How does hexadecimal work? The decimal alphabet consists of the numbers 0 through 9, and the binary alphabet consists of 0 and 1. Similarly, the hexadecimal alphabet has 16 “numbers” - 0 through 9 and then A through F. For example, 14 would be written simply as “E”, and 17 as “11”. To differentiate between hexadecimal numbers and decimal we use the prefix “0x”, so 11 is 11 but “0x11” is 17. Addresses in the computer’s memory can be very long, so instead of writing 0x00000304 we can omit the leading zeroes and write 0x304 instead.

Without knowing anything about assembly, you might notice that the call instruction occurs several times, and that its arguments is either <ls> or <exit>. These call instructions correspond to the four function calls we see in our main function.

The Stack

If we follow the execution of a program by pointing at the screen we might say “this calls this, which calls this, then it returns here”. The stack is how the computer keeps track of things like this - where it came from, what the arguments of a function are, etc.

Let’s have a look at what’s on the stack before we have executed a single instruction. We can do this using GDB’s x command, which allows us to inspect memory at a given address. It takes two arguments: a format and an address.

(gdb) x /x $esp
0x2fe8: 0xffffffff

In this case /x is the format and $esp is the address. We see that $esp is set to 0x2fe8 and the content of it is 0xffffffff. This is what’s on top of the stack. We can see a bit more of what’s on the stack with the following.

(gdb) x /4x $esp
0x2fe8: 0xffffffff      0x00000001      0x00002ff4      0x00002ffc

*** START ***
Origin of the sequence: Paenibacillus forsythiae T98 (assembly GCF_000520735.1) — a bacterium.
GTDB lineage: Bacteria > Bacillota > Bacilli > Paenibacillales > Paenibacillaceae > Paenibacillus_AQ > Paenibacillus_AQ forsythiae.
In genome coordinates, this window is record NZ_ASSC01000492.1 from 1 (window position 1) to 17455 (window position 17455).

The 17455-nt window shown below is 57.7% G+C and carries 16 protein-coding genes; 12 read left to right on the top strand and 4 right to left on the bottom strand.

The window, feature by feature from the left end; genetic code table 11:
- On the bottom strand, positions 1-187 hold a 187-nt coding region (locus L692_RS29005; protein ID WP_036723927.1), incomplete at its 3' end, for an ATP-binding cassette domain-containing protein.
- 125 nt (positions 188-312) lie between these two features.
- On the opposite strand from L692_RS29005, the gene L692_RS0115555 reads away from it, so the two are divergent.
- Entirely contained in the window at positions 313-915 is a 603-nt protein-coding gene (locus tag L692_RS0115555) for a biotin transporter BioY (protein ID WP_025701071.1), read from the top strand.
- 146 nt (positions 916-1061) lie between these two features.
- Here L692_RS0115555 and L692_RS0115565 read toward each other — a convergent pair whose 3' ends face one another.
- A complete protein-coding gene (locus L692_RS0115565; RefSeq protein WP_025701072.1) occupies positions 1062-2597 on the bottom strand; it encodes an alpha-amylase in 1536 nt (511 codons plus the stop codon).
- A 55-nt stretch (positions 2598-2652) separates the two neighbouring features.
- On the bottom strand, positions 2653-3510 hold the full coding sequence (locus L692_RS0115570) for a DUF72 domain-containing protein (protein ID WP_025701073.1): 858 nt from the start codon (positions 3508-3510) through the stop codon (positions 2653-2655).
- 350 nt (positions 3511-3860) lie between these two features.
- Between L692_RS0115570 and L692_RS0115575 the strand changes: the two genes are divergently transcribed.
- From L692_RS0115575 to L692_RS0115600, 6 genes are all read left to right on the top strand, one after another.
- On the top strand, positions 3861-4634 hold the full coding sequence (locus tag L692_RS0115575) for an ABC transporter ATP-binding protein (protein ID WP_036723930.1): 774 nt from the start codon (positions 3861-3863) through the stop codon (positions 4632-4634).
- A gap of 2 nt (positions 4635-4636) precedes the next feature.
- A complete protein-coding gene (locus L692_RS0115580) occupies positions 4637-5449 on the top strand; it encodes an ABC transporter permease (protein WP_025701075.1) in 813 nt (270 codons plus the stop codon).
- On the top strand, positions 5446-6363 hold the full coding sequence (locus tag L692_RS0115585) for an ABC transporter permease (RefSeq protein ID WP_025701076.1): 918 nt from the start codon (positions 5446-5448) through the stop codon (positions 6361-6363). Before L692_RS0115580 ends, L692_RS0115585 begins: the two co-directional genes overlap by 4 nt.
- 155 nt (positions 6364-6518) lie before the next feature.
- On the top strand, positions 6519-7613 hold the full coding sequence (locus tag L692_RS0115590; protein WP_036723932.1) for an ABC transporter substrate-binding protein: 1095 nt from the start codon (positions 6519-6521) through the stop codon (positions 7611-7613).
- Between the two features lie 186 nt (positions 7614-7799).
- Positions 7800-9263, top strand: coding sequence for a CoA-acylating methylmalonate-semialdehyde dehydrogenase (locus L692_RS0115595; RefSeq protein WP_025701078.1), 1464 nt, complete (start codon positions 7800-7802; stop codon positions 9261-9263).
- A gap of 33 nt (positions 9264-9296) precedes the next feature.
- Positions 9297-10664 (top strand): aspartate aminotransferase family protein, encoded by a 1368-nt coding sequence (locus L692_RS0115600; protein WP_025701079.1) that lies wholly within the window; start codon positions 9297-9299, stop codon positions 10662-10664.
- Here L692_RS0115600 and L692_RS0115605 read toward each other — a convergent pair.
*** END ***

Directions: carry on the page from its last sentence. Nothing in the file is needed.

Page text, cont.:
Here the format /4x means “show me 4 words in hex”. In GDB, a word is 4 bytes (and a byte is always 8 bits). Addresses are one word, or 32 bits, which is why it’s called a 32-bit architecture. Registers are also 32 bits.

Registers store data for the CPU for easy access. esp is a special register called (extended) stack pointer, and $esp is the way you reference it in GDB.

At any given time, the stack pointer points to the top of the stack. In the above output, $esp is set to 0x2fe8, and it points to 0xffffffff. We can also write the above in a slightly more verbose way, for clarity. Each address on the left is offset by four from the one above it.

0x2fe8: 0xffffffff <--- ESP
0x2fec: 0x00000001
0x2ff0: 0x00002ff4
0x2ff4: 0x00002ffc

In the abstract sense, a stack is a LIFO (last in first out) data structure that supports two primary operations: push and pop. It is normally conceptualized as a stack of plates, growing upwards. What might be confusing in this context is that the top of the stack has the lowest address. The stack grows down, in terms of addresses, but the last touched entry is still called the top of the stack. This might be counterintuitive, but “top” is an abstract term and it doesn’t become less of a stack because it’s growing down.

Recall that the four lines above show what’s on the stack before we have even executed a single instruction in our main function. What do they mean? Before a function is called, its arguments are pushed onto the stack, in reverse order, followed by the return address (also known as as the return program counter or return PC). This way of modifying the stack is part of a calling convention. There are other calling conventions, but this is the most common one for C.

Our main function takes two arguments, argc and argv, whose values are:

0x2fe8: 0xffffffff    <- -1, return address for main
0x2fec: 0x00000001    <- 1, argc value 
0x2ff0: 0x00002ff4    <- argv, pointer to argv[0]
0x2ff4: 0x00002ffc    <- "ls", value of argv[0]